Tag Archive for ‘Fraser Speirs’

‘Playgrounds Is Genuinely a Full Swift Interpreter Built Into an iPad App’ ➝

A great piece by Fraser Speirs regarding Apple’s newly announced Swift Playgrounds app and whether the language is good for learning to program.

Apple Classroom First Impressions ➝

Fraser Speirs shares his impressions of Apple’s newly released Classroom app for iPad. If you work in education, especially as a teacher, I encourage you to read it all the way through. There’s a good chance you’ll be using this at some point in the future.

iOS 9.3 and Education ➝

Fraser Speirs, writing for MacStories:

Two things are happening with iOS 9.3. Firstly, it brings important user-facing features, such as Night Shift, in a point release. Secondly, it brings a beta of major features for education. It is important to remember that the education features will still be in beta after 9.3 is released. I was informed by Apple that the long lead-time is intended to give schools time to thoroughly test and provide feedback on these features before the start of the 2016-17 school year in August/September.

Fraser goes in depth on all of the education features, but this is the first time I’ve heard that they would still be in beta after 9.3 is released.

‘All-in on iPad Pro’ ➝

Fraser Speirs:

I’ve been wanting to do this for five years now and it’s finally happened. I sold my MacBook Pro to go all-in on iPad as my main personal computer. Yesterday, I packed my 2015 13″ Retina MacBook Pro back into its box and sent it off to a new owner.

People have lots of questions about this so I thought I would write a bit about the thinking and experimentation that went with this.

He cites iOS 9 multitasking as the primary feature that turned the iPad into a viable alternative to the Mac. And I agree with him, it’s probably the most significant feature Apple’s added to iOS since the app switcher. But unlike Fraser, I’m not quite ready to jump ship on the Mac yet. There’s still a few tasks that are painful, yet possible, on iOS that I’d rather keep a Mac around for.

The best example I have off the top of my head is all the work I’ve spent on the site redesign over the past few weeks. Jumping between uploading files in Transmit, viewing the finished product in Safari, and editing files in a text editor — this type of work is just so much easier on OS X. I could have done it all in iOS, and some of which I did, but each task might as well have taken me twice as long to complete.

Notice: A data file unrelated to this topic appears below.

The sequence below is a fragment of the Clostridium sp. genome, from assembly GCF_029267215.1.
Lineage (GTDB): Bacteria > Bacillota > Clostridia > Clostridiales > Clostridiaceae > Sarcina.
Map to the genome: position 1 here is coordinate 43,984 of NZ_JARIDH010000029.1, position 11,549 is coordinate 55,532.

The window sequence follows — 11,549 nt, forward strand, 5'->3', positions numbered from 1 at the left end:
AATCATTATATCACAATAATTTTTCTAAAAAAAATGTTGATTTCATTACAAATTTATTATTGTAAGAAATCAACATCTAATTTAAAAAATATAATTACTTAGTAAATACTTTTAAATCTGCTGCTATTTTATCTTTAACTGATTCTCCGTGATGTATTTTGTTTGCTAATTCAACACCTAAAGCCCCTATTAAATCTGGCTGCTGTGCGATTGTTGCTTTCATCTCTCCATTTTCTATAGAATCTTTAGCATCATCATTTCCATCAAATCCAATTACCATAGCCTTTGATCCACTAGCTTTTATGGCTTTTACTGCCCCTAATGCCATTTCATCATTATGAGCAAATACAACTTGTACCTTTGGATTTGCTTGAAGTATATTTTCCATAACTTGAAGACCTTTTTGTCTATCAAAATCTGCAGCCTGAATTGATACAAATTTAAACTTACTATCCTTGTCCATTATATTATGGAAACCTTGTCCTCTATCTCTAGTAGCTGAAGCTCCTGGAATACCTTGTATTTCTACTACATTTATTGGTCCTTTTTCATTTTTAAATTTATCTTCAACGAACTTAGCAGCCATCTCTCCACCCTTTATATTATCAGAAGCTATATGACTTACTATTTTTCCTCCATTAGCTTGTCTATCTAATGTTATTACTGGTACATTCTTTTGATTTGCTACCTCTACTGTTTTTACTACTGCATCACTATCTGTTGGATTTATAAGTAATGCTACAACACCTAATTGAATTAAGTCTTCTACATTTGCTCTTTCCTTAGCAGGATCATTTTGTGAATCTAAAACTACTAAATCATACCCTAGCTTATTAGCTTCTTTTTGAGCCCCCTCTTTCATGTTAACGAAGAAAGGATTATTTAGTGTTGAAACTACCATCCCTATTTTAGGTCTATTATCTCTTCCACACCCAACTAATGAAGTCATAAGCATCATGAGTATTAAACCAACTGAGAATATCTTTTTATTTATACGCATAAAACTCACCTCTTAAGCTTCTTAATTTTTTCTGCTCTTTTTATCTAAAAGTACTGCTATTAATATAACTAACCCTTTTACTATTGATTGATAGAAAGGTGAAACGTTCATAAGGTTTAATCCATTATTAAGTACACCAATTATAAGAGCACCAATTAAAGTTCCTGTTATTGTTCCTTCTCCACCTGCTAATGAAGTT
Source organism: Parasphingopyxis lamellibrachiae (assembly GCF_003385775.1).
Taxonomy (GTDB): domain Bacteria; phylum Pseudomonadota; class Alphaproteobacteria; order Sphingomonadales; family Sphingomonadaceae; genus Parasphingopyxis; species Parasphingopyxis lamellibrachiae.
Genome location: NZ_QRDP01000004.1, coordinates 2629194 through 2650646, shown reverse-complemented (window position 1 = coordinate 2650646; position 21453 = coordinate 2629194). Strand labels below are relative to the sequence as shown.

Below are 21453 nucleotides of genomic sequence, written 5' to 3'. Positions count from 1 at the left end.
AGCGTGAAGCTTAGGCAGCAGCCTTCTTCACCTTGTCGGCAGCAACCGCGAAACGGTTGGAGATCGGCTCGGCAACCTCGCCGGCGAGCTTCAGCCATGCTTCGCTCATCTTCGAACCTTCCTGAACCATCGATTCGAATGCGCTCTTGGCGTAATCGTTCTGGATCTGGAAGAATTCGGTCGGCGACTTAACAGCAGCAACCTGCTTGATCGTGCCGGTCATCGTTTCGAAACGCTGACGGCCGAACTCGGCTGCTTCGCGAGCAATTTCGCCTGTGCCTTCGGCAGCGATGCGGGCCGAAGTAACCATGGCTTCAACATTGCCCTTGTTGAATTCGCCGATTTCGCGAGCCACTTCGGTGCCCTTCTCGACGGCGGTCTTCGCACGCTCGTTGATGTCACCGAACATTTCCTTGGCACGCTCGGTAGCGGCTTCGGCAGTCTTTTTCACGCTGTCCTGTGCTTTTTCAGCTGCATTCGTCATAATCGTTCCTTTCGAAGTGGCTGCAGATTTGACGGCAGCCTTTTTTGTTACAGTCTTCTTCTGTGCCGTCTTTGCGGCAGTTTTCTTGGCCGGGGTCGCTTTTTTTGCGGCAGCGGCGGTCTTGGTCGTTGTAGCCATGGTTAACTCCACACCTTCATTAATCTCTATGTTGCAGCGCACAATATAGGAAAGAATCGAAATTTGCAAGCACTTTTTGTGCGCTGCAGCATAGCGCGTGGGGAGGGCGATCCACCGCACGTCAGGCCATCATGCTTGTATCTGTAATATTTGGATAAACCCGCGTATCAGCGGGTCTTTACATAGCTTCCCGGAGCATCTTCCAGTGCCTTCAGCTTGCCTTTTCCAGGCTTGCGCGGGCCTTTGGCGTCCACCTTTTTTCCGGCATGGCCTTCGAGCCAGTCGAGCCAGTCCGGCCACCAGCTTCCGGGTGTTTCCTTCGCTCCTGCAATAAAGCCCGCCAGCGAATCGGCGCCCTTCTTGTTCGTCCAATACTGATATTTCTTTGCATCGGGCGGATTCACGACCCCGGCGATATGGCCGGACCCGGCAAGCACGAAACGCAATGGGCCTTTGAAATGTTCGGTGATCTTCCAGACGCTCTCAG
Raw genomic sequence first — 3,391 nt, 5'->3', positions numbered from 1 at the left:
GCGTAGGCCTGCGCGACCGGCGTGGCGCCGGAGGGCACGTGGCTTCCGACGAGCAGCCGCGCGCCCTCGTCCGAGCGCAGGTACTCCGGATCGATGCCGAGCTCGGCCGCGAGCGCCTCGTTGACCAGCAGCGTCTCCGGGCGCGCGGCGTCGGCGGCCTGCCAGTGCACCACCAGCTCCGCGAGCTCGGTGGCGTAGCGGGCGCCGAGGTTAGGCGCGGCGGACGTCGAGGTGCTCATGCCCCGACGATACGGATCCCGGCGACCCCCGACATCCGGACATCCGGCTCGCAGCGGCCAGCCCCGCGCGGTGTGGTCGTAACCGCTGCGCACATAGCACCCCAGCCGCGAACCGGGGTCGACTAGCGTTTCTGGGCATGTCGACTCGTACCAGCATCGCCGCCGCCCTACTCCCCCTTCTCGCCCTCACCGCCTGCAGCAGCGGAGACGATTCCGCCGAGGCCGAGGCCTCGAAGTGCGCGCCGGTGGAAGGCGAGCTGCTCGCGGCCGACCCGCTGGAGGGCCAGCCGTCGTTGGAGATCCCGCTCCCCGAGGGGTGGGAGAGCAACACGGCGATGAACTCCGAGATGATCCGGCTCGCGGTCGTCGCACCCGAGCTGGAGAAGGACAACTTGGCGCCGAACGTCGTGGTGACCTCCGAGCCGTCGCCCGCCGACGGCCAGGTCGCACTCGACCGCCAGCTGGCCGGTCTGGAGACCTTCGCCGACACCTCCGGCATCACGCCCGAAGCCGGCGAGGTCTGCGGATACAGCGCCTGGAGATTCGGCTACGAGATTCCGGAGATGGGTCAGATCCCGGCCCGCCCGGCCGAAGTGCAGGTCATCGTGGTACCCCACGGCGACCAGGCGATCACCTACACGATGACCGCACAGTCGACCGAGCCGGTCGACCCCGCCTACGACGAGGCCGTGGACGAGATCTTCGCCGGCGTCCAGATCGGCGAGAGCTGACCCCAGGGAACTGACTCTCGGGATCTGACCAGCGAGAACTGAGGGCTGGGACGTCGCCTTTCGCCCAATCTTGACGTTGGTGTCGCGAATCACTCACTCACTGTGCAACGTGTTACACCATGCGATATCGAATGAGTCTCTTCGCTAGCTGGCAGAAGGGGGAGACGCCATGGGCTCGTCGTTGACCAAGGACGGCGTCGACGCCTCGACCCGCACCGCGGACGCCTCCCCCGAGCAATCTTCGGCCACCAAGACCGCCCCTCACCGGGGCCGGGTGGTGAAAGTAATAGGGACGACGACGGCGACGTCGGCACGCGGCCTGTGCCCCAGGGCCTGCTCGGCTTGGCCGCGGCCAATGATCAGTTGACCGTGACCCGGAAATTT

If Journalists Reviewed Macs Like iPads ➝

Great piece by Fraser Speirs from last week that I finally found the time to read. I especially enjoyed this bit:

If you speak multiple languages – and who among us is not at least passably familiar with that other great world language Emoji? – the MacBook Pro has one serious, glaring flaw. You have to commit to a specific keyboard layout and language from the factory that can never be changed. Yes, you can remap some of the keys in software but then you’re using a keyboard where the key caps don’t match the keystrokes.

Absolutely brilliant.

Fraser Speirs on iPad Pro ➝

9 to 5 Mac’s Chance Miller recaps Fraser Speirs‘ comments regarding the iPad Pro in education after spending some time with the device at a preview event in London.

We Need to Talk About iOS 8 ➝

Fraser Speirs regarding Apple’s rollout of iOS 8:

We have seen problems with apps not being updated in a timely manner. We have seen issues with crashing, devices rebooting, rotation glitches, keyboards playing up, touch screens not responding. Indeed I’m typing this while babysitting the full restore of an iPad that one pupil “broke” – through no fault of their own – while updating to iOS 8.

This isn’t Apple’s best iOS release. And, I’m hoping that at some point in the next few years they release a Snow Leopard-like version of iOS — adding nearly zero new features and instead focusing on refinements to existing ones.